I have a login page I'm attempting to enable brute force protection for (JSON/AJAX auth type), and it supports username and password JSON elements that are case insensitive from our application's perspective, meaning we expect clients to send them with inconsistent casing. The help text shows that the F5 BIG-IP expects these parameters to be case sensitive, which makes me think that even if we used an ASM policy with case sensitivity disabled during creation, it would still be treated as case sensitive. Frankly even if this did work as a workaround, I'm not sure I'd want to do this because I don't want everything in the policy to be case insensitive - just these few login elements. Also I'm not able to create a "duplicate" login URL where each one uses a different case for the username and/or password elements - the ASM policy prevents this. What is the recommendation for how to implement brute force protection for username and/or password parameters that can be sent with multiple cases?
We have the exact same issue/concern regarding the username/password JSON element in the Login page properties. Glad we are not the only ones with this issue. Did you get a response on how to resolve this? Perhaps, opened a F5 support case for this? Let me know when you get a chance on how things worked out for you. Appreciate your time on this.
I never got a response on this question. What I ended up doing was working with our application teams to ensure that our client code would always send the usernames/passwords with a given case, and then I implemented a Brute Force policy for that known-good scenario, and wrote an iRule to deny any requests that do not conform to this casing, knowing that they would all be illegitimate. I'm sure there are other ways of solving this, but I'm still not sure about the "best approach". Another way I considered was having a dedicated ASM policy just for Brute Force where the whole policy defined as case insensitive, and using a Local Traffic Policy that looked for our application's login URIs and using this dedicated policy in that scenario. I hope these ideas help.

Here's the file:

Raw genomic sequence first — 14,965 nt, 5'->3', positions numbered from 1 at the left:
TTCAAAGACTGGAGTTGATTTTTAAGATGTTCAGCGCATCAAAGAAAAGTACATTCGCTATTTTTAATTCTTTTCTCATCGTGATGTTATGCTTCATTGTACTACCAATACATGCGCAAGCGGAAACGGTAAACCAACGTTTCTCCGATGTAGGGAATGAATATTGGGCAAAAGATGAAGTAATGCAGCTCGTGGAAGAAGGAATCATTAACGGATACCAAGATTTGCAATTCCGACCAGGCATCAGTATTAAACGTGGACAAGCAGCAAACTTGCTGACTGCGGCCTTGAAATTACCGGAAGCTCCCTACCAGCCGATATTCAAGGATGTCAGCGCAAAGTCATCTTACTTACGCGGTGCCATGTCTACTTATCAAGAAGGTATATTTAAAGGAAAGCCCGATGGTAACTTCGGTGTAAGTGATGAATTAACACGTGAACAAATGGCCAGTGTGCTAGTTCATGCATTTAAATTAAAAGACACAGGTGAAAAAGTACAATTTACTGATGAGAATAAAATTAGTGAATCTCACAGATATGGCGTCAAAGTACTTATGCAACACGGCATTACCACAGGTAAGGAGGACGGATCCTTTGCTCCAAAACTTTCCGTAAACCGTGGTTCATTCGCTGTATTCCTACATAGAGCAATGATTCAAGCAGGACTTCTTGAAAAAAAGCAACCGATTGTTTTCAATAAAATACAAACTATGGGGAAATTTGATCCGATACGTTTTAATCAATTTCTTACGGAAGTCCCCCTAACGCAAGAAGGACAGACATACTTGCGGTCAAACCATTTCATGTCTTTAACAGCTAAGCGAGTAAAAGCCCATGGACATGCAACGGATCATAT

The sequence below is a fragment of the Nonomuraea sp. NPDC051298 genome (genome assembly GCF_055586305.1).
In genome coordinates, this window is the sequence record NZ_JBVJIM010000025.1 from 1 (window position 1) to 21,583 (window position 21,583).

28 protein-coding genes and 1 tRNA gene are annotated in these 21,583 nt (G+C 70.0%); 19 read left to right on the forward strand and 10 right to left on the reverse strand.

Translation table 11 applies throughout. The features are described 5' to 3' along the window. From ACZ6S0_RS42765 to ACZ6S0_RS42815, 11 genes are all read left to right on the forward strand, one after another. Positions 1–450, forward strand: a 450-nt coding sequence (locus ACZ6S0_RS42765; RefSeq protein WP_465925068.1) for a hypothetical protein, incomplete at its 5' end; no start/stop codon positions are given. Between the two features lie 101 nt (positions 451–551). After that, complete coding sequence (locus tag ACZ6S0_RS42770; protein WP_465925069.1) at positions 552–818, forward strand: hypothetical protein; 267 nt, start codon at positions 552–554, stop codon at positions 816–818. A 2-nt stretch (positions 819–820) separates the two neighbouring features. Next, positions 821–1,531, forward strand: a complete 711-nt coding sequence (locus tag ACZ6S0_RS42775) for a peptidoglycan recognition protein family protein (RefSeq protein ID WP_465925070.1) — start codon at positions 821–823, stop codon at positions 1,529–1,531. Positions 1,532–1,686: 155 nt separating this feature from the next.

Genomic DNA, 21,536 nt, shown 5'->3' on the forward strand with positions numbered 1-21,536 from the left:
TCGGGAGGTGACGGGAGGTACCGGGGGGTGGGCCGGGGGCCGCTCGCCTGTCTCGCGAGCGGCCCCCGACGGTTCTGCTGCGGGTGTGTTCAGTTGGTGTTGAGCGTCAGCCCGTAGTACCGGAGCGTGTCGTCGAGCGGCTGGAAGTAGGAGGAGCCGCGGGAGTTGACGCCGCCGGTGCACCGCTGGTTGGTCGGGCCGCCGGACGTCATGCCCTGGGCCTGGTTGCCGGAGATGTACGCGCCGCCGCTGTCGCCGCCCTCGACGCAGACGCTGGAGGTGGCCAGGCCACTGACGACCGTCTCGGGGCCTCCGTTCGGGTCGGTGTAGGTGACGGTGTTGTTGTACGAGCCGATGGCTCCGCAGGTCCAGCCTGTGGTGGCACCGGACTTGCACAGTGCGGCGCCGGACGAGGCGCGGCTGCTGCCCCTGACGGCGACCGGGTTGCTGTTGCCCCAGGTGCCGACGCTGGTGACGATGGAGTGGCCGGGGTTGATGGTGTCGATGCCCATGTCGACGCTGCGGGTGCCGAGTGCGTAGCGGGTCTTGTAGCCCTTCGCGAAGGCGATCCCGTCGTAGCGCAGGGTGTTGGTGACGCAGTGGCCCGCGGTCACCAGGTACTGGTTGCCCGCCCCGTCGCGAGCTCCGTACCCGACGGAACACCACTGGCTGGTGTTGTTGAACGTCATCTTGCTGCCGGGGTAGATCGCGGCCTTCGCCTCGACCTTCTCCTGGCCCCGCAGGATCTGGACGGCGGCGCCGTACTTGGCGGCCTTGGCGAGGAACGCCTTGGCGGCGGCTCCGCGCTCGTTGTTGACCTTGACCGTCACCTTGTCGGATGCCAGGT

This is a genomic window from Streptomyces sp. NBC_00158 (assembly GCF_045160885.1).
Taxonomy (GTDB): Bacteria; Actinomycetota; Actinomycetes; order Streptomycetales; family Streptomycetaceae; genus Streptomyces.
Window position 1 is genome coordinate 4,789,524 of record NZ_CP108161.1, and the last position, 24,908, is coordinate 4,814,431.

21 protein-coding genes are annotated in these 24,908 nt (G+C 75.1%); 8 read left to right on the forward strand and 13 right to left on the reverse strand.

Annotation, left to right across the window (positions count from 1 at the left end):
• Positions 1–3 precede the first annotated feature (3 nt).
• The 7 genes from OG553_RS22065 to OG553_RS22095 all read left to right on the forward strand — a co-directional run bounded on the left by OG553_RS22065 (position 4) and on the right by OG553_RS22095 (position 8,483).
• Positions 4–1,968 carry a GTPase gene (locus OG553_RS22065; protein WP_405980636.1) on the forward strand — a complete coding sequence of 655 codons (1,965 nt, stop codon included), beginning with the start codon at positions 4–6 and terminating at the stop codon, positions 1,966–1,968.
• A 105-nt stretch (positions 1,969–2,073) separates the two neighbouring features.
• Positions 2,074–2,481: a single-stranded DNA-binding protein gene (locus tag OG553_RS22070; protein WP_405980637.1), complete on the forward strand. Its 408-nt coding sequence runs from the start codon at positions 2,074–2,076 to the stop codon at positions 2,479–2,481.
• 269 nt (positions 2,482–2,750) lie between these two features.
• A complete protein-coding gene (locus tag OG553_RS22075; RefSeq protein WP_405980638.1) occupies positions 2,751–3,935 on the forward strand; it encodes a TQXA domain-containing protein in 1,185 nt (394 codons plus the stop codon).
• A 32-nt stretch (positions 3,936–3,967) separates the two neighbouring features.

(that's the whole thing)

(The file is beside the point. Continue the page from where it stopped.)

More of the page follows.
Hi Colin, thank you for some ideas how you handled the situation. Problem with your second approach is, that even if the whole security policy is case insensitive, that parameters configured on JSON/AJAX login page are handled as case sensitive. This inconsistency drives me crazy, as there isn't any reasonable solution for this. I am thinking about contacting support to ask them if this is a bug or a feature 🙂 Our application accepts any case for parameter names (eg. pArAmEtEr), but Login page in case insensitive policy expects exact single case format (parameter, or Parameter, whatever I configure there). Thus it is pretty straightforward how to bypass whole bruteforce protection, just by changing the case of parameter name.